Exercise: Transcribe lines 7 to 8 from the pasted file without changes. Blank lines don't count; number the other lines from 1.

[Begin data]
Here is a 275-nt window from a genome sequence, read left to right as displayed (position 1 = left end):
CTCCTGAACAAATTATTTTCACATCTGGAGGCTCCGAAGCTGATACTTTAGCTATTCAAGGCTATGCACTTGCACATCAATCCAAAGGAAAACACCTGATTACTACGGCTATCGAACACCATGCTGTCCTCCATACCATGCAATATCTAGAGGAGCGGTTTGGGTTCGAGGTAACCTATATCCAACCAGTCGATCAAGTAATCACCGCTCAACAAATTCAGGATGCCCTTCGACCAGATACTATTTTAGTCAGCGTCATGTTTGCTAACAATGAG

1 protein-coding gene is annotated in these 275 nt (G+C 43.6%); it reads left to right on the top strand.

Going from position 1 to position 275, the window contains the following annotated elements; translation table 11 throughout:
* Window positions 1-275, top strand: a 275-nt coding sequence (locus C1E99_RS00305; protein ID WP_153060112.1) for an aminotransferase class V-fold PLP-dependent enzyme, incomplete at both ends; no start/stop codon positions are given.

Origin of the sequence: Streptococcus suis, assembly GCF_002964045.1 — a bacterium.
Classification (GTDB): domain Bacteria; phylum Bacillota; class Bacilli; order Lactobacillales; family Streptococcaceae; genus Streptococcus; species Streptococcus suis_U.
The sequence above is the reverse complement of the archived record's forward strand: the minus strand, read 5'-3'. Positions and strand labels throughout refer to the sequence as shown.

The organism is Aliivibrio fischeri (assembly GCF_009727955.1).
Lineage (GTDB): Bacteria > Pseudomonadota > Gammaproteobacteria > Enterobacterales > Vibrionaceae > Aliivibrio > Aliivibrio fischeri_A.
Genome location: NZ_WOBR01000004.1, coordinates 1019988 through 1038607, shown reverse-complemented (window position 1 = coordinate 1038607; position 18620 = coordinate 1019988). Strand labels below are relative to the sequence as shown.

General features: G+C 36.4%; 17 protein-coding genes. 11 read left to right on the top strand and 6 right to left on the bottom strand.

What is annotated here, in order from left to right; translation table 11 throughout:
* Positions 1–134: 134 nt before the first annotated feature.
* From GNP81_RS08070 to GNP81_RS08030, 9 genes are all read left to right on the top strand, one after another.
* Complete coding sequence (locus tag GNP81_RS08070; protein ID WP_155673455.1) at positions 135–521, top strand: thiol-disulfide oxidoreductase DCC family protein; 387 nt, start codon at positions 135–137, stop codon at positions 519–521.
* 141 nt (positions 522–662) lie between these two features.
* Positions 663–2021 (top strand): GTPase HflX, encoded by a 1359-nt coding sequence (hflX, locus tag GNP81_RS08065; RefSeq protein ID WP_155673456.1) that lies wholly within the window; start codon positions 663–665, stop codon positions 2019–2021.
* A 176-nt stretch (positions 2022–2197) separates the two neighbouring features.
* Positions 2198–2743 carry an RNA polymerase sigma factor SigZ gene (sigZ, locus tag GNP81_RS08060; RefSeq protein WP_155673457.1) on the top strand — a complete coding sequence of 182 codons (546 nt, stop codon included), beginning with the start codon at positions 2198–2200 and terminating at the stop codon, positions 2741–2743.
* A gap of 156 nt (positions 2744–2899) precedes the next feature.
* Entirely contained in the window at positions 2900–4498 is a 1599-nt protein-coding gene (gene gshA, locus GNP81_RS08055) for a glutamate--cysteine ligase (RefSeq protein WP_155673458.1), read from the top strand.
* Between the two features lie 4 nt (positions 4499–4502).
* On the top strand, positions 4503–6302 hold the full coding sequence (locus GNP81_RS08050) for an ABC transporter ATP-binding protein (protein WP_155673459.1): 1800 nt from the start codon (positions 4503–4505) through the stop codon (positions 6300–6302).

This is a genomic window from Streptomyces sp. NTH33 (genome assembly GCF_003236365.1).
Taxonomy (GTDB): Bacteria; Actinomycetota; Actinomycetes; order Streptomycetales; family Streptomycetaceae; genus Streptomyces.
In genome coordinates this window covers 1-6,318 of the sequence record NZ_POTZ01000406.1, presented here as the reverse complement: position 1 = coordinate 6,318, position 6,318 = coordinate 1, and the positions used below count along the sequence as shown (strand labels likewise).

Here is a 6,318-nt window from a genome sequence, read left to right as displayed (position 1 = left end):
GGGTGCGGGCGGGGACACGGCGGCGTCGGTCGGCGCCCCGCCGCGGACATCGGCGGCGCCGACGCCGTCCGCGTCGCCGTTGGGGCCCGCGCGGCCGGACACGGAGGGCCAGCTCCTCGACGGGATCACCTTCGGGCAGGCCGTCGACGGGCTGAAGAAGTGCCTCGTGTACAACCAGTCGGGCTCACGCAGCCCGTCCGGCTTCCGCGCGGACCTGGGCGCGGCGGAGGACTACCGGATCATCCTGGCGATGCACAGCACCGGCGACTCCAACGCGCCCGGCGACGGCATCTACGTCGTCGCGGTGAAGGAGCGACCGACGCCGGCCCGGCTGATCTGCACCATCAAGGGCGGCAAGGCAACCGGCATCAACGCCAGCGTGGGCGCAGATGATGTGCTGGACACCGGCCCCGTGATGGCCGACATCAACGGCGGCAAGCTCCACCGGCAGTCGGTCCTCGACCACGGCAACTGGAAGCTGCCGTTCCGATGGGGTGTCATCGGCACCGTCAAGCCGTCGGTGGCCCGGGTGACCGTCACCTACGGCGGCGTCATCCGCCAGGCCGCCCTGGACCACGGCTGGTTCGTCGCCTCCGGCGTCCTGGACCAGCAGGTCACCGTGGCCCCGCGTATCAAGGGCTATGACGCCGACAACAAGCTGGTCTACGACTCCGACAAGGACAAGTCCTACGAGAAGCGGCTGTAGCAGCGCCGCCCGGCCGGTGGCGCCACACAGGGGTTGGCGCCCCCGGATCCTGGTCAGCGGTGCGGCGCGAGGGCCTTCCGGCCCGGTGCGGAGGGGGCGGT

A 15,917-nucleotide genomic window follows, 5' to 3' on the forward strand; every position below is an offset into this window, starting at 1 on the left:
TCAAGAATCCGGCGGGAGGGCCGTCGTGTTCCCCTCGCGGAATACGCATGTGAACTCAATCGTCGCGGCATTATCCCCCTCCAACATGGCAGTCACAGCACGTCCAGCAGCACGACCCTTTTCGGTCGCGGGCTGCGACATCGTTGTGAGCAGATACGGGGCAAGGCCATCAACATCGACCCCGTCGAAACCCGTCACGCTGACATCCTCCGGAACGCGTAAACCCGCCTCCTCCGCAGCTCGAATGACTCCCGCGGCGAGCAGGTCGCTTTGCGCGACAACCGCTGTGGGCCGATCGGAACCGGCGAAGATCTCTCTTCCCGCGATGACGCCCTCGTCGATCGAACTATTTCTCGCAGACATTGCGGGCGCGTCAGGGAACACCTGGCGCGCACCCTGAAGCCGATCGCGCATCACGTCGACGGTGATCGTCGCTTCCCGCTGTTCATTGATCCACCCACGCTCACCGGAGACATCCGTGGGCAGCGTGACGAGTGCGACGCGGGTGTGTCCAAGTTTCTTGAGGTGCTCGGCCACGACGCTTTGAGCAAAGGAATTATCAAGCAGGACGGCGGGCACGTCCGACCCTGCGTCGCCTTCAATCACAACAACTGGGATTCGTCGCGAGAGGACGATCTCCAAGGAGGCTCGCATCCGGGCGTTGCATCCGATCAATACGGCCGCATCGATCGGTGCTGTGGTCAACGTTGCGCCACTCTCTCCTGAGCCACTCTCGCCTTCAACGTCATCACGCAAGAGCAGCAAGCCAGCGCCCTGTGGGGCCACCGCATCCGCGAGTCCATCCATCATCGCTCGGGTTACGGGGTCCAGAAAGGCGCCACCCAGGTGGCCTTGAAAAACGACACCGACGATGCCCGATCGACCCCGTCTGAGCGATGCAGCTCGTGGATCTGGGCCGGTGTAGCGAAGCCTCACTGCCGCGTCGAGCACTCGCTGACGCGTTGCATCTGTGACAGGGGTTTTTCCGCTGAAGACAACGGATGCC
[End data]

Classification (GTDB): domain Bacteria; phylum Bacillota; class Bacilli; order Lactobacillales; family Streptococcaceae; genus Streptococcus; species Streptococcus suis_U.
The sequence above is the reverse complement of the archived record's forward strand: the minus strand, read 5'-3'. Positions and strand labels throughout refer to the sequence as shown.